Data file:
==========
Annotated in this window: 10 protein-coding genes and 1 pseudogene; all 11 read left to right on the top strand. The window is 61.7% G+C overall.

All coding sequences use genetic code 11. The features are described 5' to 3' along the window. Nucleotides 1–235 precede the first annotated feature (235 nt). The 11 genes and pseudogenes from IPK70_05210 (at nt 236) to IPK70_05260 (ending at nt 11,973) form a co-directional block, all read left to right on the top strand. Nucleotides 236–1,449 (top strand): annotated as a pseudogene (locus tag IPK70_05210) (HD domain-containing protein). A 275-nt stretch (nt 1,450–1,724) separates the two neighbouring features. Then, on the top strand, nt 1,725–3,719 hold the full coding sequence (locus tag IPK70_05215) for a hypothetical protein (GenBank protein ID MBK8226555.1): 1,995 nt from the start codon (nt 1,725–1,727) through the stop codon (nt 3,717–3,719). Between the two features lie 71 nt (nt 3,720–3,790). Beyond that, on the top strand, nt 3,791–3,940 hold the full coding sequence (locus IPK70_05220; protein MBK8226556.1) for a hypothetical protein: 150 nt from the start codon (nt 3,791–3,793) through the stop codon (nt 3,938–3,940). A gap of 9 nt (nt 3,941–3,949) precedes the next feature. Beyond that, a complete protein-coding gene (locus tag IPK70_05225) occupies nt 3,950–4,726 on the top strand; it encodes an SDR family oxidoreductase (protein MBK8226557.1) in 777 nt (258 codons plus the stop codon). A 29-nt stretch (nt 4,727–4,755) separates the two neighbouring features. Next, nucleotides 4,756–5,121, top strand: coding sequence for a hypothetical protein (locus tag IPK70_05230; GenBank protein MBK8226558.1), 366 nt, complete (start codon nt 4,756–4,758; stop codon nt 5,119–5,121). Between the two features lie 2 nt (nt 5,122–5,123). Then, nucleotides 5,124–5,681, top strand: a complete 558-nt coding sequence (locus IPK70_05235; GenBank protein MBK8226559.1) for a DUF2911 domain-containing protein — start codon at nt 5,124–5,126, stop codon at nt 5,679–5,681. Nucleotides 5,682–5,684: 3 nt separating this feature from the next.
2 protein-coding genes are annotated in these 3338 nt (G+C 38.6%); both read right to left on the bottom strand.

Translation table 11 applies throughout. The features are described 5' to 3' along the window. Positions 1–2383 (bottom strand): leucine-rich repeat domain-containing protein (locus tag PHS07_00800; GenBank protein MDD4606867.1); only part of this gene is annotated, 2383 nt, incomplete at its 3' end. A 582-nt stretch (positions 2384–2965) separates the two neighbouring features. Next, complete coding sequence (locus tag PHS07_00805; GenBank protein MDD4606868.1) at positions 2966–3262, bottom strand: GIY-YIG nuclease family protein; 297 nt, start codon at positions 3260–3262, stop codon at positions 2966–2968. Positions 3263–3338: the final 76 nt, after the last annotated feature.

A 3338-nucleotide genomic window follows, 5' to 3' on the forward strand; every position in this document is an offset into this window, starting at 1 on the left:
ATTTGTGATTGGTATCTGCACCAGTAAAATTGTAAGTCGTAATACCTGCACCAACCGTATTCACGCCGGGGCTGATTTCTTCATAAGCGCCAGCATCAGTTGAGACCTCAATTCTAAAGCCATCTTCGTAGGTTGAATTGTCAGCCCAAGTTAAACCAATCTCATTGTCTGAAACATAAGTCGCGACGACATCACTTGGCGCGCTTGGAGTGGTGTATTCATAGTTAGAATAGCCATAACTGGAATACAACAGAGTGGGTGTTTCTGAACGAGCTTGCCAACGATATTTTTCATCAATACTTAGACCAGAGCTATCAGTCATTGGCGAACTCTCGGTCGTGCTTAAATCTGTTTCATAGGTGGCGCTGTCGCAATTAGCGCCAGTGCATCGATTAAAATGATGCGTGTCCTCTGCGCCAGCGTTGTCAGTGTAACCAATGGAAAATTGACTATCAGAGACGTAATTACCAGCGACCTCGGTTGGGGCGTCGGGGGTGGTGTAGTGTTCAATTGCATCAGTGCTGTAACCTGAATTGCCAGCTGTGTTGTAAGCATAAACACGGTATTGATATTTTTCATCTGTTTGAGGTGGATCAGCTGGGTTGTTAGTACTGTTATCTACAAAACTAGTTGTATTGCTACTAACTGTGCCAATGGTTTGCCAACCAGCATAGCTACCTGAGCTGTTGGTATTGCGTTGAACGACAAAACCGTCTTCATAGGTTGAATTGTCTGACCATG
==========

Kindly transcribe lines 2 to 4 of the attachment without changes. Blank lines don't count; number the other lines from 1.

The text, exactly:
All coding sequences use genetic code 11. The features are described 5' to 3' along the window. Nucleotides 1–235 precede the first annotated feature (235 nt). The 11 genes and pseudogenes from IPK70_05210 (at nt 236) to IPK70_05260 (ending at nt 11,973) form a co-directional block, all read left to right on the top strand. Nucleotides 236–1,449 (top strand): annotated as a pseudogene (locus tag IPK70_05210) (HD domain-containing protein). A 275-nt stretch (nt 1,450–1,724) separates the two neighbouring features. Then, on the top strand, nt 1,725–3,719 hold the full coding sequence (locus tag IPK70_05215) for a hypothetical protein (GenBank protein ID MBK8226555.1): 1,995 nt from the start codon (nt 1,725–1,727) through the stop codon (nt 3,717–3,719). Between the two features lie 71 nt (nt 3,720–3,790). Beyond that, on the top strand, nt 3,791–3,940 hold the full coding sequence (locus IPK70_05220; protein MBK8226556.1) for a hypothetical protein: 150 nt from the start codon (nt 3,791–3,793) through the stop codon (nt 3,938–3,940). A gap of 9 nt (nt 3,941–3,949) precedes the next feature. Beyond that, a complete protein-coding gene (locus tag IPK70_05225) occupies nt 3,950–4,726 on the top strand; it encodes an SDR family oxidoreductase (protein MBK8226557.1) in 777 nt (258 codons plus the stop codon). A 29-nt stretch (nt 4,727–4,755) separates the two neighbouring features. Next, nucleotides 4,756–5,121, top strand: coding sequence for a hypothetical protein (locus tag IPK70_05230; GenBank protein MBK8226558.1), 366 nt, complete (start codon nt 4,756–4,758; stop codon nt 5,119–5,121). Between the two features lie 2 nt (nt 5,122–5,123). Then, nucleotides 5,124–5,681, top strand: a complete 558-nt coding sequence (locus IPK70_05235; GenBank protein MBK8226559.1) for a DUF2911 domain-containing protein — start codon at nt 5,124–5,126, stop codon at nt 5,679–5,681. Nucleotides 5,682–5,684: 3 nt separating this feature from the next.
2 protein-coding genes are annotated in these 3338 nt (G+C 38.6%); both read right to left on the bottom strand.

Translation table 11 applies throughout. The features are described 5' to 3' along the window. Positions 1–2383 (bottom strand): leucine-rich repeat domain-containing protein (locus tag PHS07_00800; GenBank protein MDD4606867.1); only part of this gene is annotated, 2383 nt, incomplete at its 3' end. A 582-nt stretch (positions 2384–2965) separates the two neighbouring features. Next, complete coding sequence (locus tag PHS07_00805; GenBank protein MDD4606868.1) at positions 2966–3262, bottom strand: GIY-YIG nuclease family protein; 297 nt, start codon at positions 3260–3262, stop codon at positions 2966–2968. Positions 3263–3338: the final 76 nt, after the last annotated feature.